Air, Feature, Freight News, Sea

Portsmouth to Cherbourg in under an hour?

[ June 16, 2021   //   ]

Brittany Ferries is exploring the potential for a new high-speed form of ferry travel, the 180mph, electric-powered seaglider in conjunction with Boston-based start-up REGENT (Regional Electric Ground Effect Nautical Transport).

The ferry company has signed a letter of intent which could see seagliders with a 50-150 passenger capacity sailing between the UK and France by 2028. However, REGENT expects the first commercial passengers to be travelling on smaller electric craft by 2025.

The route from Portsmouth to Cherbourg could be covered in as little as 40 minutes.

The Seaglider works by harnessing a concept well-known to pilots – ground effect. This is the cushion created by high-pressure air trapped between wings and the ground or water while flying at low altitude. Seagliders are therefore akin to a hovercraft with wings instead of a skirt.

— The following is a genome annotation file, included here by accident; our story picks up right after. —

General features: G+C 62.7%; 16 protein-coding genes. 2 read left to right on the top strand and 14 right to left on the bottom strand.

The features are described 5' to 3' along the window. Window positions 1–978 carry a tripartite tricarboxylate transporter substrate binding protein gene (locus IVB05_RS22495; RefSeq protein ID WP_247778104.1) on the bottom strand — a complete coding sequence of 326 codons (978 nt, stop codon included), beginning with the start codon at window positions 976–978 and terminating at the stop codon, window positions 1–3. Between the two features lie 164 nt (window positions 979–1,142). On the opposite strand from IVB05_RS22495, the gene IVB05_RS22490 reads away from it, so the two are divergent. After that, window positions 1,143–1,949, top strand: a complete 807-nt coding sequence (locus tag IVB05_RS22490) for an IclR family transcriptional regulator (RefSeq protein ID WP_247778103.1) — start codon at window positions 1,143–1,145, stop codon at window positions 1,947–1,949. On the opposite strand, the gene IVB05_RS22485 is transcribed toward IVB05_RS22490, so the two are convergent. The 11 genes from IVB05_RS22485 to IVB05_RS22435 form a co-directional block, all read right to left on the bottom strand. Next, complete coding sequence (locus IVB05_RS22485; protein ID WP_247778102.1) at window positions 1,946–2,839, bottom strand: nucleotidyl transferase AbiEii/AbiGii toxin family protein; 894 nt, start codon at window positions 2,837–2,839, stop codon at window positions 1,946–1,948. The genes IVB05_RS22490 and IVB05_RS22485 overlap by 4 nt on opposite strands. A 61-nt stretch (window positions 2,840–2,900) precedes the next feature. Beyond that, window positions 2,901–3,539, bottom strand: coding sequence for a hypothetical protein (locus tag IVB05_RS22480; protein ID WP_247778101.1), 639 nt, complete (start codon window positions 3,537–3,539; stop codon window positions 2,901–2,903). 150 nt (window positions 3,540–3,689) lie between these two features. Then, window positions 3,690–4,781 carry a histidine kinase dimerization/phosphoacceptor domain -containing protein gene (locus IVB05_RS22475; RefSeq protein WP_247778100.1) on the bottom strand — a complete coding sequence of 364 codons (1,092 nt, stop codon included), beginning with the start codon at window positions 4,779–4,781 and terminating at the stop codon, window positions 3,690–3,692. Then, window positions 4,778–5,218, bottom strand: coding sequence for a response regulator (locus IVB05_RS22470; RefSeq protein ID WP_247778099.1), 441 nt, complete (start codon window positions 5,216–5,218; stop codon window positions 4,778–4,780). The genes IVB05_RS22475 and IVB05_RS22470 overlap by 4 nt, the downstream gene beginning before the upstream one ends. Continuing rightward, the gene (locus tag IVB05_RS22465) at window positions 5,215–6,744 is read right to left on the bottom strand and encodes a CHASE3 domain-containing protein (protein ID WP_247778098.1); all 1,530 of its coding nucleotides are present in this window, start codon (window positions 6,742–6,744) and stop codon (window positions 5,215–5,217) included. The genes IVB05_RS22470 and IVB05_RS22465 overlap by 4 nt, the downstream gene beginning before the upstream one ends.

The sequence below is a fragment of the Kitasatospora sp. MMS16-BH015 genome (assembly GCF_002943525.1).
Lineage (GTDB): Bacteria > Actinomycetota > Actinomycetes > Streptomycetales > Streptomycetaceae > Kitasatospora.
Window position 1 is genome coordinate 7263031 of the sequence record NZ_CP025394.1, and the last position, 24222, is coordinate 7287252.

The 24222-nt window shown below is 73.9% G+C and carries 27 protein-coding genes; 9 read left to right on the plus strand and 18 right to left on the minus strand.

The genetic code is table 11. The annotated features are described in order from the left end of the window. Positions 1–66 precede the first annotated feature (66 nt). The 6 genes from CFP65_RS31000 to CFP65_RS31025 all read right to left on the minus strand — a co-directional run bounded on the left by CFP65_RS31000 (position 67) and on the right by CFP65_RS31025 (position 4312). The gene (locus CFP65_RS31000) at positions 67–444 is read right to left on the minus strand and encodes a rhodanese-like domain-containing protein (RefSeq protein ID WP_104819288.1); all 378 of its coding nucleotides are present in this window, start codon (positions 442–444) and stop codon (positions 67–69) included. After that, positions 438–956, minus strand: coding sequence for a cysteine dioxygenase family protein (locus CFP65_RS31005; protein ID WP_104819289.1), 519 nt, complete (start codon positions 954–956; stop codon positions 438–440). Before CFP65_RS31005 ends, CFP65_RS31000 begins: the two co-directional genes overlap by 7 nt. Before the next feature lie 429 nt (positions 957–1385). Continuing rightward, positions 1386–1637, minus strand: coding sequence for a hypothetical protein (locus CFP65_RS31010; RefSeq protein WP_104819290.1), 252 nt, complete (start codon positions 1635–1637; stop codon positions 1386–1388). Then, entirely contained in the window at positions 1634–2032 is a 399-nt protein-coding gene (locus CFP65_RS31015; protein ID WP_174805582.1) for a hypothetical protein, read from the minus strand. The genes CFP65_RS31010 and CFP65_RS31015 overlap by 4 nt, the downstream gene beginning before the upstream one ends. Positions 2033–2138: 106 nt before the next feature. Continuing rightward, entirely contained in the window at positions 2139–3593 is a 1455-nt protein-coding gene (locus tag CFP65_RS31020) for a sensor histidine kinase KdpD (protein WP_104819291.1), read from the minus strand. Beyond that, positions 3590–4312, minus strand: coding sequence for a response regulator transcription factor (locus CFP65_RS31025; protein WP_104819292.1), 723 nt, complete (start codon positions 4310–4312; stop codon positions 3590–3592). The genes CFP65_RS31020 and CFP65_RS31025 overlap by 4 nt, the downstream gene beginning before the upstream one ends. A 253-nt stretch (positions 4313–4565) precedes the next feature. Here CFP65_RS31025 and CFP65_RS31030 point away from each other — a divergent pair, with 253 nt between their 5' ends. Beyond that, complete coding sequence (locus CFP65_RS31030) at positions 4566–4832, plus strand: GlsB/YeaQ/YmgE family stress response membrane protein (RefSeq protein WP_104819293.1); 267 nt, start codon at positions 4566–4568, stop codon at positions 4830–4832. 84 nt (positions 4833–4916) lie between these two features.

The ground effect will be familiar to anyone who folded a paper aircraft and thrown it through the air. As the paper plane swoops close to the ground, it suddenly appears to get a fresh burst of speed and surges swiftly along, a couple of inches from the ground before finally coming to earth.

The Seaglider concept isn’t entirely a new idea. A rather terrifying machine known as the Ekranoplan was in vogue for a few years in the former Soviet Union to ferry troops across flat, marshy ground flying at treetop height. Some versions, such as the one dubbed the Caspian Sea Monster weighed the best part of 400 tonnes and resembled a propeller aircraft, but with short-stumpy wings.

The Ekanoplan however was fossil-fuel powered. The Seaglider would be electric powered, by batteries and promises to be a much quieter beast.

Passengers would be insulated from the discomfort of choppy waves by a cushion of air, with sensors detecting and automatically avoiding other sea traffic.